Minimum Wage Violation In Central And Eastern Europe

27 April 2016

Minimum wages continue to be at the centre of the policy debates in both developed and emerging economies. Such policies can only be effective if (1) the existing regulatory system does not have gaps that allow for the payment of wages below the minimum wage, and (2) the existing minimum wage laws are not violated (too often). In this paper we analyse minimum wage violations in 10 Central and Eastern European countries that have joined the EU since 2004, and that have statutory national minimum wages. Utilising EU-SILC data, we use the methodology proposed by Bhorat et al. (2013) to analyse both the incidence of minimum wage violations, as well as the monetary depth of these violations. We find that on average in 2003-2012, the estimated incidence of violations ranged from 1.0% in Bulgaria, to 1.3% in the Czech Republic, around 3% in Romania and Slovenia, 4.7% in Poland and Hungary, 5.6% in Latvia, and 6.9% in Lithuania. The average pay shortfall ranged from 13.7% of the country-year specific minimum wage in Estonia, to 41.7% in Slovenia. In all of these countries, workers who were female, less-educated, in the service or agricultural sector, in a micro firm, or with a temporary contract were more likely than other categories of workers to earn less than the minimum wage they were entitled to. While higher minimum to median wage ratios were associated with higher levels of non-compliance, this effect was present within countries over time, but not between them.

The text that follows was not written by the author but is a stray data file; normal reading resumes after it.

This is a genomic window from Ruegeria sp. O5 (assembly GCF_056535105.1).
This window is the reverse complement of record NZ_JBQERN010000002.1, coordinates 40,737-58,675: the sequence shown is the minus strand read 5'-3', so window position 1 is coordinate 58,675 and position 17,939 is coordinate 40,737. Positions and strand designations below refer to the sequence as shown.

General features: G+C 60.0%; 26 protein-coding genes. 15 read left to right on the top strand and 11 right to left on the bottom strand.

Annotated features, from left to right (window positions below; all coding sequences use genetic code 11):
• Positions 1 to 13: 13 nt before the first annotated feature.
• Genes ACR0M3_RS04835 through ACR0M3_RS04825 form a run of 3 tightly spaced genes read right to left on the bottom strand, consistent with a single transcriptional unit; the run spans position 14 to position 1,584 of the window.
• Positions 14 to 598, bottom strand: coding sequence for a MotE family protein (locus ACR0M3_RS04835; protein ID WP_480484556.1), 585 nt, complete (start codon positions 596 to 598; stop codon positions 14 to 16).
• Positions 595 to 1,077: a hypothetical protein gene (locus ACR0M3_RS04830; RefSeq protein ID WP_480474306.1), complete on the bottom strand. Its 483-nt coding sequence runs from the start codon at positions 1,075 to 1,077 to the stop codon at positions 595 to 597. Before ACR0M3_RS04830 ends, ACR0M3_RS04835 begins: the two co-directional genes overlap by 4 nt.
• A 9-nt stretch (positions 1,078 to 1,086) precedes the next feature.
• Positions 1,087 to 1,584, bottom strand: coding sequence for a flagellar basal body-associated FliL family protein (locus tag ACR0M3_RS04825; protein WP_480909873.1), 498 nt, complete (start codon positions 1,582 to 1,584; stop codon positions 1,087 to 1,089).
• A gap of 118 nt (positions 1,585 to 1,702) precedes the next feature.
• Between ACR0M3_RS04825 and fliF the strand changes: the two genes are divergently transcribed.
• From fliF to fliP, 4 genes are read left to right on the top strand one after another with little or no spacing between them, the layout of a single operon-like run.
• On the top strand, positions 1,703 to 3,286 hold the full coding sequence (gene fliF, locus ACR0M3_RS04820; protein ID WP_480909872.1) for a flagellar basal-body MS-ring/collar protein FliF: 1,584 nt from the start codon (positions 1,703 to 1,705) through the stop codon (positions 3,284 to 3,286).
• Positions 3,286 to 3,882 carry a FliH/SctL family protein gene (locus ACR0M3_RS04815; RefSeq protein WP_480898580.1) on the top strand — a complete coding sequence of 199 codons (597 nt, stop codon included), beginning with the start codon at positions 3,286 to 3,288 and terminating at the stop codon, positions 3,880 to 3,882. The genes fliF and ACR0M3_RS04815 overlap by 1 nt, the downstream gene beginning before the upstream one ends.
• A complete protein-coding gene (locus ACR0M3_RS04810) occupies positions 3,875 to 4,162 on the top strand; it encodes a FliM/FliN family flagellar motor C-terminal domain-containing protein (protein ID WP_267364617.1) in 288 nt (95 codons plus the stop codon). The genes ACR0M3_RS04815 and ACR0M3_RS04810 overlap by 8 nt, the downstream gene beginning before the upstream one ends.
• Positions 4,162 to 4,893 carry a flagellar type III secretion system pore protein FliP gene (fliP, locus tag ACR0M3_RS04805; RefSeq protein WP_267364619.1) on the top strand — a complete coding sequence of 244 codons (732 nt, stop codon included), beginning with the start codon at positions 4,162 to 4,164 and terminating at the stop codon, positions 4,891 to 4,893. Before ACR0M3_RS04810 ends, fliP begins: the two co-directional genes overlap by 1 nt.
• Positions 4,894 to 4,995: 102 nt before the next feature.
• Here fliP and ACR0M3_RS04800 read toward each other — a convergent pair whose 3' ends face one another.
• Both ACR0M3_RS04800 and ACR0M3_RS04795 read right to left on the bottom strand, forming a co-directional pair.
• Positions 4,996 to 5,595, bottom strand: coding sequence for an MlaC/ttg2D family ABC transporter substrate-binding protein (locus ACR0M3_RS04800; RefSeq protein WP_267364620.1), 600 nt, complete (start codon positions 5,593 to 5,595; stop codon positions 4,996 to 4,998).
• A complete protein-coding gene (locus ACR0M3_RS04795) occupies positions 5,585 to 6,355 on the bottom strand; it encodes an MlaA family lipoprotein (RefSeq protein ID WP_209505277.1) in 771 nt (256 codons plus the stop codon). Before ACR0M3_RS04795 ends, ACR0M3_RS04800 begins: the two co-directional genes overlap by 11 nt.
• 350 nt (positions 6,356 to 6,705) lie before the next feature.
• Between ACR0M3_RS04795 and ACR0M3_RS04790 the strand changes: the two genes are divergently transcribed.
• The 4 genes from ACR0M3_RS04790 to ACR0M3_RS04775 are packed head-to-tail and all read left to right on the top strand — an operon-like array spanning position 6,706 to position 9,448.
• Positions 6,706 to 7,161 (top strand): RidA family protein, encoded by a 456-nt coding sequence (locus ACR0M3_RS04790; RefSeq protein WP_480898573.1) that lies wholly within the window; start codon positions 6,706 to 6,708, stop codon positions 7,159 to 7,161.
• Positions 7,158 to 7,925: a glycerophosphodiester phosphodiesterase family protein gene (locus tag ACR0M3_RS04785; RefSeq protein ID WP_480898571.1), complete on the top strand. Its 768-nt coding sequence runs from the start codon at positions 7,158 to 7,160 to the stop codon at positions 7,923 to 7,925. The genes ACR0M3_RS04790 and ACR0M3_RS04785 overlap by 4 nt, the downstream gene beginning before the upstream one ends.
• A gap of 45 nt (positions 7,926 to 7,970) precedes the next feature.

keywords: minimum wage, violation, compliance, Central Eastern Europe
JEL codes: 
publication year: 2016
language: english
Publications category: 
publishing series: IBS Policy Paper
publication number: 03/2016
ISSN: 2451-4373
Additional information:

We thank Szymon Górka for his excellent research assistance, Andrea Garnero for reviewing the draft version, as well as the participants of IBS Jobs Conference 2015 in Warsaw and ICRIER International Conference on Jobs for Development in New Delhi for insightful comments. This paper was financially supported by the Network for Jobs and Development initiative under the auspices of the World Bank. Usual disclaimers apply. All errors are ours.

Published in:

 International Labour Review 158 (2), 2019.

Projects related to this publication:

Faculty of Economics, University of Warsaw, Warsaw, Poland

Institute for Structural Research (IBS)

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